“Steve Clark and Ben Galea were due to officiate again in the Titans-Panthers game as bunker officials. They have now been relegated, and will be replaced by Jared Maxwell and Brian Norrie.”
McGregor couldn’t hide his frustration in the post-match press conference.
“Pretty clear, right? So how do they keep getting it wrong and who is accountable for it?” McGregor said.
“Because it’s a stuff-up and, in the end, that’s the difference. The person who is watching this and [the media] should make enough song and dance to do something about it. Because it’s not good enough.”
The incident overshadowed an otherwise thrilling and entertaining game.
The Dragons were booed as they ran onto Netstrata Jubilee Stadium, but at least this time it wasn’t by their own fans.
The rest of the league community should stand and applaud what transpired in Kogarah on Saturday night. The wet conditions pointed towards a slugfest, yet the floodgates opened in the form of points. The Sharks scored more of them, but had to withstand a comeback to get the two that mattered.
The result could have been very different had Matt Dufty, in an otherwise flawless performance, been able to ground a Ben Hunt grubber. Or if Jason Saab hadn’t spilled a chance in the dying seconds.
“A massive sigh of relief there, geez,” Cronulla coach John Morris said. “That was a nervous last 20 minutes there.
“I’m just so proud of the boys, that was a local derby like they are meant to be played. So much went on in the game … I was really proud of the boys to come here and get the job done.”
Coming back to Kogarah, St George Illawarra were foreigners in a familiar land. Cronulla also find themselves in unfamiliar territory; in the top eight after the controversial result.
The Dragons led by eight points early, but quickly found themselves 14 points down. The game seemed over, yet the Dragons’ comeback, achieved without Adam Clune and Trent Merrin due to concussions, only just fell short.
The Sharks also suffered injuries, with Jesse Ramien (hamstring) and Chad Townsend (calf) booked for scans.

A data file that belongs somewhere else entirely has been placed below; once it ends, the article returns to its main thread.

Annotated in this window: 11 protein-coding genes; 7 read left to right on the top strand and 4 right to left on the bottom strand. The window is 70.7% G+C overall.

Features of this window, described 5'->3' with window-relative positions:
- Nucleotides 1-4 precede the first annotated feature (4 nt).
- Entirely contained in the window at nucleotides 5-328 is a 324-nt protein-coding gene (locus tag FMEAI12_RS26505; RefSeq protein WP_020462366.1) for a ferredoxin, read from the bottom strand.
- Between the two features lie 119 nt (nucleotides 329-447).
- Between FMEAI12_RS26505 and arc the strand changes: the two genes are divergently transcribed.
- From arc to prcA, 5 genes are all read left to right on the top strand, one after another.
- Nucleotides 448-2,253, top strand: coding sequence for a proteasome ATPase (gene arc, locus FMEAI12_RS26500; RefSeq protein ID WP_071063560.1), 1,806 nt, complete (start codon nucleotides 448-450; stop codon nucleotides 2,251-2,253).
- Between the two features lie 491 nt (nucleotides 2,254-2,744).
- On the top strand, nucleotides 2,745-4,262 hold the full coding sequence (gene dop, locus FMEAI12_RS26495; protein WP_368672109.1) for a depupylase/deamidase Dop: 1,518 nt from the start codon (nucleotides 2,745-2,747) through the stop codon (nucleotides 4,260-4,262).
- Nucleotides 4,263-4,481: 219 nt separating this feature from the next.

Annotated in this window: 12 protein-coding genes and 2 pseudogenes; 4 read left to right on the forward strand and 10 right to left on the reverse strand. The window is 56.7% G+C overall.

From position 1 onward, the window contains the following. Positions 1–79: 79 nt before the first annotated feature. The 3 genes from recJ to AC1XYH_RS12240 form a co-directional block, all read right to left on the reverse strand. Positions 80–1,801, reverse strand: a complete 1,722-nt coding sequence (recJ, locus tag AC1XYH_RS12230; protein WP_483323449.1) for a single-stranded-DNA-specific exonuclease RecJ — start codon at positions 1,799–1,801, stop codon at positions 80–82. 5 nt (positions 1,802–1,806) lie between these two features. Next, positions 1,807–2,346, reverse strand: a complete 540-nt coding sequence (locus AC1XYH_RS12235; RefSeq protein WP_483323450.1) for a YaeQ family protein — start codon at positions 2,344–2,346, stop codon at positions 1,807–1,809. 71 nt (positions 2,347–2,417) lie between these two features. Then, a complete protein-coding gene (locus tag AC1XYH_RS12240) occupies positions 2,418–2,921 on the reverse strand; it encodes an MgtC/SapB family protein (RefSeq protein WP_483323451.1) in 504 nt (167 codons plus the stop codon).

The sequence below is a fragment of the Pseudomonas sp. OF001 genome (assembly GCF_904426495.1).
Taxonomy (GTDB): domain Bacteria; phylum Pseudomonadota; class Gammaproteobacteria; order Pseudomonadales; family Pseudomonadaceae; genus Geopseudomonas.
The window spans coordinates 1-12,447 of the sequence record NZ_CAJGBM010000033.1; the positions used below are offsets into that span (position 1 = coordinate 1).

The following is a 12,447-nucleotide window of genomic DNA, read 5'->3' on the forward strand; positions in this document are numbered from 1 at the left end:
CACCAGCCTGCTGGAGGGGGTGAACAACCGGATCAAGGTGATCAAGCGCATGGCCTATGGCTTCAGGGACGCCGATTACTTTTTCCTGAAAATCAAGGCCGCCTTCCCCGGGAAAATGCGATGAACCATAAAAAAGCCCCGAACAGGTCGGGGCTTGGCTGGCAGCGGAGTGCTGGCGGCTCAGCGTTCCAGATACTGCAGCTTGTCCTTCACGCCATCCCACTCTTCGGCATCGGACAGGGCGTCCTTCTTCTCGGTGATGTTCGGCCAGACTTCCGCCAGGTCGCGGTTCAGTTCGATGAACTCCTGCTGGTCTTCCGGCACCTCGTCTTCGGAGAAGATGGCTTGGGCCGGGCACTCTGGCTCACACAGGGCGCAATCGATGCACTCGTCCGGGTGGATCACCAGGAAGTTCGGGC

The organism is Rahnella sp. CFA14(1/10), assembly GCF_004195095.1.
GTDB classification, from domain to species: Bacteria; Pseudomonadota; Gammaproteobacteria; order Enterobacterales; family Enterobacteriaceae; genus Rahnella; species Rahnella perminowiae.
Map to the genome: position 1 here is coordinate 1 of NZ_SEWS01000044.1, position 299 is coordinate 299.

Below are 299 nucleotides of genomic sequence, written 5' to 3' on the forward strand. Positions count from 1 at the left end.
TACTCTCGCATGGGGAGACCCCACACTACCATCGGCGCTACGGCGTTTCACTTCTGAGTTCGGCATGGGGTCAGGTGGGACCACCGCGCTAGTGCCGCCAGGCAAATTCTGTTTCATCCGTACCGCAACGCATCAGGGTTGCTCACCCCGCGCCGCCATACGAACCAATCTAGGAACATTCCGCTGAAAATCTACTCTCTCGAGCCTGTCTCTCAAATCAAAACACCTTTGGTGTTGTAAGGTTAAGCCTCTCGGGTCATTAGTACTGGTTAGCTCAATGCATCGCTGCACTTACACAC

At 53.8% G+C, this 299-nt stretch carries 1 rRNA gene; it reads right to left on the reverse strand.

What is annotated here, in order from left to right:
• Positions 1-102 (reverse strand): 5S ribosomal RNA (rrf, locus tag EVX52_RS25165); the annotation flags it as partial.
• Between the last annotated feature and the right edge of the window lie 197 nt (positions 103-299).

So much has changed since the sides last met in round five. Three coaches have been sacked and none of them have been Paul McGregor or Morris. Indeed, the Sharks have won five of their past six. Aside from a very off day against Penrith, they could stake a claim as one of the form sides of the NRL.
In the form of Shaun Johnson and Sione Katoa, the Sharks have the league’s top try-scorer and try-maker respectively. Johnson even had the audacity to cross for one himself.
Defence has not been the strong suit of either side during their resurgences. Thirty-six points were scored in the first half, the second-highest total for an opening 40 minutes all season.
Some of the tries, such as Zac Lomax’s first, were memorable. It involved action from side to side and end to end, included two kicks and, again, featured Dufty heavily in the lead-up.
Dufty made the best of a bad situation. The game was only five minutes old when he dislocated a finger. He didn’t even wince as it was wrenched back into place. The fullback was everywhere, breaking tackles and cleaning up awkward situations. With his side seemingly out of it, he combined spectacularly with Lomax on numerous occasions to keep them in it.
Dufty was literally pushed over the edge at half-time. Pummeled into the advertising hoardings once too often after cleaning up a grubber, it was all too much.
The players had to be pulled apart before it got really nasty. Instead, they refocused, went about the task of entertaining the ‘home’ crowd, and delivered another derby doozy.
Adrian Proszenko is the Chief Rugby League Reporter for the Sydney Morning Herald.